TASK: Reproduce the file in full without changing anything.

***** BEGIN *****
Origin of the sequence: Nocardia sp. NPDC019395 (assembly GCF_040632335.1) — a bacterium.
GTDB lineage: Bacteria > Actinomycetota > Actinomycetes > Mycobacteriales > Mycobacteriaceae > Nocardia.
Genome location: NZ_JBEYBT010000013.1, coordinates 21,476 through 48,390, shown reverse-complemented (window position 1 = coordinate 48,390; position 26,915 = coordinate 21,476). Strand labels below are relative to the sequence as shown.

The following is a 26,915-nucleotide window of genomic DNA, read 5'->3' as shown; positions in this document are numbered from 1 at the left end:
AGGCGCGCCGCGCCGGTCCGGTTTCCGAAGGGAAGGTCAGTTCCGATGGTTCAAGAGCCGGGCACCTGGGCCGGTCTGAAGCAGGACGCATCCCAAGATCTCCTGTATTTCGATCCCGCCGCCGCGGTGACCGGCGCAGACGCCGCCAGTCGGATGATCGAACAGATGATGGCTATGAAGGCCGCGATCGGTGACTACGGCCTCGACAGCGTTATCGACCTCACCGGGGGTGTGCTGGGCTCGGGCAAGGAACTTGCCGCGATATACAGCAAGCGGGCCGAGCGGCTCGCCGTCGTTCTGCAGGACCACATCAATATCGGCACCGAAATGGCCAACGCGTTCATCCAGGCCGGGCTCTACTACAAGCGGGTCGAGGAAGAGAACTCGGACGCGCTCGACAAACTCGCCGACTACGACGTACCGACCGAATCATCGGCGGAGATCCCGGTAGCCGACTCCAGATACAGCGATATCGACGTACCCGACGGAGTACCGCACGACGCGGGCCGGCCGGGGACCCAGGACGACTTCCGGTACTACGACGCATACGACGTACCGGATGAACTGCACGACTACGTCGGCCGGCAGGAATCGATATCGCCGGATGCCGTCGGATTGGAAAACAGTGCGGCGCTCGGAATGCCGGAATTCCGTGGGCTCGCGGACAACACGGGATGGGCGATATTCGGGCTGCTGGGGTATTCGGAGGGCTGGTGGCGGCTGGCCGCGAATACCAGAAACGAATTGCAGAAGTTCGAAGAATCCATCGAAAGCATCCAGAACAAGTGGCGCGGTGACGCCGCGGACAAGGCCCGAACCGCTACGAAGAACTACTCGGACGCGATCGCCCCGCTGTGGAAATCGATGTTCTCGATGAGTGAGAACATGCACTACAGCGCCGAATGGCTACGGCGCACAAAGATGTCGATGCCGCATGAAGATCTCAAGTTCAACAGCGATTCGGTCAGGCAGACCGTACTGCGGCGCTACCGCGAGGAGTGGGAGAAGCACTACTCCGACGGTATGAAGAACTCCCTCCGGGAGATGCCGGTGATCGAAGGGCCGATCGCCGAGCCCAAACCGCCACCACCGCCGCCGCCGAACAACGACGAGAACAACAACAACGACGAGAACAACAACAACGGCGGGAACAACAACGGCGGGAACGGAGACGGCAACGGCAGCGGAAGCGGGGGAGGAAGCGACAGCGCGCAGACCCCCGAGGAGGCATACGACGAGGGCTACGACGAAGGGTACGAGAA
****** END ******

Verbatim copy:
Origin of the sequence: Nocardia sp. NPDC019395 (assembly GCF_040632335.1) — a bacterium.
GTDB lineage: Bacteria > Actinomycetota > Actinomycetes > Mycobacteriales > Mycobacteriaceae > Nocardia.
Genome location: NZ_JBEYBT010000013.1, coordinates 21,476 through 48,390, shown reverse-complemented (window position 1 = coordinate 48,390; position 26,915 = coordinate 21,476). Strand labels below are relative to the sequence as shown.

The following is a 26,915-nucleotide window of genomic DNA, read 5'->3' as shown; positions in this document are numbered from 1 at the left end:
AGGCGCGCCGCGCCGGTCCGGTTTCCGAAGGGAAGGTCAGTTCCGATGGTTCAAGAGCCGGGCACCTGGGCCGGTCTGAAGCAGGACGCATCCCAAGATCTCCTGTATTTCGATCCCGCCGCCGCGGTGACCGGCGCAGACGCCGCCAGTCGGATGATCGAACAGATGATGGCTATGAAGGCCGCGATCGGTGACTACGGCCTCGACAGCGTTATCGACCTCACCGGGGGTGTGCTGGGCTCGGGCAAGGAACTTGCCGCGATATACAGCAAGCGGGCCGAGCGGCTCGCCGTCGTTCTGCAGGACCACATCAATATCGGCACCGAAATGGCCAACGCGTTCATCCAGGCCGGGCTCTACTACAAGCGGGTCGAGGAAGAGAACTCGGACGCGCTCGACAAACTCGCCGACTACGACGTACCGACCGAATCATCGGCGGAGATCCCGGTAGCCGACTCCAGATACAGCGATATCGACGTACCCGACGGAGTACCGCACGACGCGGGCCGGCCGGGGACCCAGGACGACTTCCGGTACTACGACGCATACGACGTACCGGATGAACTGCACGACTACGTCGGCCGGCAGGAATCGATATCGCCGGATGCCGTCGGATTGGAAAACAGTGCGGCGCTCGGAATGCCGGAATTCCGTGGGCTCGCGGACAACACGGGATGGGCGATATTCGGGCTGCTGGGGTATTCGGAGGGCTGGTGGCGGCTGGCCGCGAATACCAGAAACGAATTGCAGAAGTTCGAAGAATCCATCGAAAGCATCCAGAACAAGTGGCGCGGTGACGCCGCGGACAAGGCCCGAACCGCTACGAAGAACTACTCGGACGCGATCGCCCCGCTGTGGAAATCGATGTTCTCGATGAGTGAGAACATGCACTACAGCGCCGAATGGCTACGGCGCACAAAGATGTCGATGCCGCATGAAGATCTCAAGTTCAACAGCGATTCGGTCAGGCAGACCGTACTGCGGCGCTACCGCGAGGAGTGGGAGAAGCACTACTCCGACGGTATGAAGAACTCCCTCCGGGAGATGCCGGTGATCGAAGGGCCGATCGCCGAGCCCAAACCGCCACCACCGCCGCCGCCGAACAACGACGAGAACAACAACAACGACGAGAACAACAACAACGGCGGGAACAACAACGGCGGGAACGGAGACGGCAACGGCAGCGGAAGCGGGGGAGGAAGCGACAGCGCGCAGACCCCCGAGGAGGCATACGACGAGGGCTACGACGAAGGGTACGAGAA